Another point: Just because something is constructed doesn't mean it can be easily changed. It's as real as we can know, and within theoretical discourse many argue that you can't escape or get outside of constructions. It's useful to see them, but they form a meaningful and inescapable part of our existence.
Getting down to a more practical level, if gender is simply performed then why can't I just perform as a heterosexual? At least theoretically there was no reason I couldn't or shouldn't be married to my wife. In fact, I did "perform" as a heterosexual. But did that change my orientation? No. There are realities to biology and attraction that make me more aroused by a man than a woman. It wasn't a choice. But it isn't totally wrong to say that identity is a choice. I'm not going to get into the morality of choosing one identity or another right now, but on some level, a homosexually oriented man or woman has the right to determine how to best live their life and even how they want to identify themselves.

J G-W said...

Alex, thanks -- some helpful perspectives.

Andrew S said...

I totally forgot about this post!


For whatever it's worth, queer theorists oppose the "new essentialism" that you mention. Current essentialism says "You are gay, do this." "You are bi, do this." "You are straight, do this."

The queer theoretical response is to point out that "gay," "bi," and "straight" are inconsistent or limiting constructs, so we ought deconstruct them to construct differing ones.

To go even further, basically, it's one level of critique to criticize the idea that "because I am a man, I must act this way." But this level of criticism doesn't reach far enough, because it still assumes there is an "essence" to what a "man" is untouched by discourse. Constructionism would argue against that.

In this way, there is NOTHING essential about "queerness" that makes it impossible to be in a relationship with someone of the opposite sex. Those who say otherwise conflate queerness with the LGBT movement. But to be "queer" is not to be gay, lesbian, bisexual, or whatever. To be "queer" is to not fit within the dominant social construction --of which homosexuality is a part.

I was reading an article about disablement vs. impairment along the same lines...and one thing the article there (it was a lawyer...the article is linked at feminist lawyers, I believe) pointed out is that queer theorists and other constructionists are NOT ignoring biology. The author even had a quotations from Judith Butler -- even she was aware of a "immediacy" of feeling, experience, etc.,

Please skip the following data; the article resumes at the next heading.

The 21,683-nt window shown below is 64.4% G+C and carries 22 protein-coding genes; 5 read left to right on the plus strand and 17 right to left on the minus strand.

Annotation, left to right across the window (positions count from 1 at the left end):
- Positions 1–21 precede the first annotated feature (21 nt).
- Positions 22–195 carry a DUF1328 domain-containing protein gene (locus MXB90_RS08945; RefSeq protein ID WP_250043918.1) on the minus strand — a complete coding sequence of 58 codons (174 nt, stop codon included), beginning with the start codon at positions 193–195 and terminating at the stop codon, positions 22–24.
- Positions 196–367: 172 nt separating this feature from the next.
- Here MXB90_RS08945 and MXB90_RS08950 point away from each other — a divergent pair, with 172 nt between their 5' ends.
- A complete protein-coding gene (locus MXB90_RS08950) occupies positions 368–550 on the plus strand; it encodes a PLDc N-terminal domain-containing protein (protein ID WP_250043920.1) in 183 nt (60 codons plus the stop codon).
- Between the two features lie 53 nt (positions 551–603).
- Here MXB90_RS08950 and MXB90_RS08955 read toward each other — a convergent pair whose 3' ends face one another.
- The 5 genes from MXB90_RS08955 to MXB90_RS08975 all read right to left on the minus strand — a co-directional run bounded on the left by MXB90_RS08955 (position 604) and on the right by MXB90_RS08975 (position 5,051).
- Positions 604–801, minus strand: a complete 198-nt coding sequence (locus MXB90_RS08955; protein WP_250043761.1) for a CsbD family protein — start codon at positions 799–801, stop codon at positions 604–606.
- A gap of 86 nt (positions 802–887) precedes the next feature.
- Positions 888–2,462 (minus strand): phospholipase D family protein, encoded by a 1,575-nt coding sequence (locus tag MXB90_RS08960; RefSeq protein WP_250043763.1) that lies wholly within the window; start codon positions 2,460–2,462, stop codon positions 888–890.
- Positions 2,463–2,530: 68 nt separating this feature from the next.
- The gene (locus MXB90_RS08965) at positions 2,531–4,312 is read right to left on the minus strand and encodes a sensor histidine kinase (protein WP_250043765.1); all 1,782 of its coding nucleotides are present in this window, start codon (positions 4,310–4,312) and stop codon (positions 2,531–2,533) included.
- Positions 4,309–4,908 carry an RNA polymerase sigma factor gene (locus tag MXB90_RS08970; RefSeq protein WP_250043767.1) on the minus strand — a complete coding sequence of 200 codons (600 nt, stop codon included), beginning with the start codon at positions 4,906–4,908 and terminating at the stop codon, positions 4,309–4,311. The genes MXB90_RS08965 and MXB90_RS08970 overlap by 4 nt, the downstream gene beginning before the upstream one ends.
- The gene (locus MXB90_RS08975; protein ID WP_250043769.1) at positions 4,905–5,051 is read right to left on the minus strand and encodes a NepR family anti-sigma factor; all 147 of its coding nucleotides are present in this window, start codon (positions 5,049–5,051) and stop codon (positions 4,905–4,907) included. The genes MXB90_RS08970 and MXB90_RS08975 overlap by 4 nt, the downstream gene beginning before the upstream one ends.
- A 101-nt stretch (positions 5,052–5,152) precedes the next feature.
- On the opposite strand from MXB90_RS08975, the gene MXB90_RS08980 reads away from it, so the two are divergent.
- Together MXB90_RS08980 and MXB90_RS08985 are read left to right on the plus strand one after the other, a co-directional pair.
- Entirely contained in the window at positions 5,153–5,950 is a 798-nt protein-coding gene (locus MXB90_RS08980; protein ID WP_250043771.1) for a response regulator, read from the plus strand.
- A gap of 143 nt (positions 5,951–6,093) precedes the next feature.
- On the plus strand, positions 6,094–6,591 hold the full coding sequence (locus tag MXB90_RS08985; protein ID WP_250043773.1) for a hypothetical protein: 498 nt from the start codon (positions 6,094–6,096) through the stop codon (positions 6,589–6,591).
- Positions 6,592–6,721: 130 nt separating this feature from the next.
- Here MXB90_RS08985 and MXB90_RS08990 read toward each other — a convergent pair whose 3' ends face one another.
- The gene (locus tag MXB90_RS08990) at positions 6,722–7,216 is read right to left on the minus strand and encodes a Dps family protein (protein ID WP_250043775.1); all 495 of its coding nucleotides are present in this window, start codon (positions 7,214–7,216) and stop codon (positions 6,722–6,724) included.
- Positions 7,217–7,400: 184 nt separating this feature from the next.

But what all of these theorists are arguing is that we can't discuss biology without discourse, and so we can't interact without biology without discourse. Biology is real, but the only way to interact with it is to interact with it as it is impacted by constructions.

Constructionism isn't saying that something is "fake" or baseless. Instead, recognizing that constructs pervade everything, we must recognize that constructs are very real and have very real impacts.

John G-W,

I guess with respect to the skin pigmentation/race/sexuality/identity point, I'd argue a few things.

That skin pigment exist doesn't mean we are locked into a discourse about skin pigmentation. The skin pigmentation is neutral and tells us nothing. So, no, denying "race" (a discourse about skin pigmentation) is NOT the same thing as denying skin pigmentation.

At the same time, I don't think every concern can be "outsourced" to a concern about "identity." Namely, one could say that without discourse, skin pigmentation doesn't exist. (Color doesn't exist objectively, for example. Light waves frequencies exist, but color is the subjective response of the eye, brain, our perceptual systems, and our classifying discourse.)

I think your point about racial attraction proves my point. Changing the discourse about attraction (e.g., not saying "I am attracted to x race" or "I am not attracted to x race") all of a sudden changes your actions and behaviors. By forgoing statements like, "I am exclusively attracted to x" (which seems like it would be a biological point that precedes any discourse) or even "I am predominantly attracted to x," this doesn't even become a factor.

Is that a matter of you denying identity, or of you not buying into a particular concept about sexuality?

To the extent that racial aversions (if any) were easy to overcome (they often AREN'T for many other people, in manyareas), then that just points out that more people are aware of the constructed nature of race now than they are of gender and sex.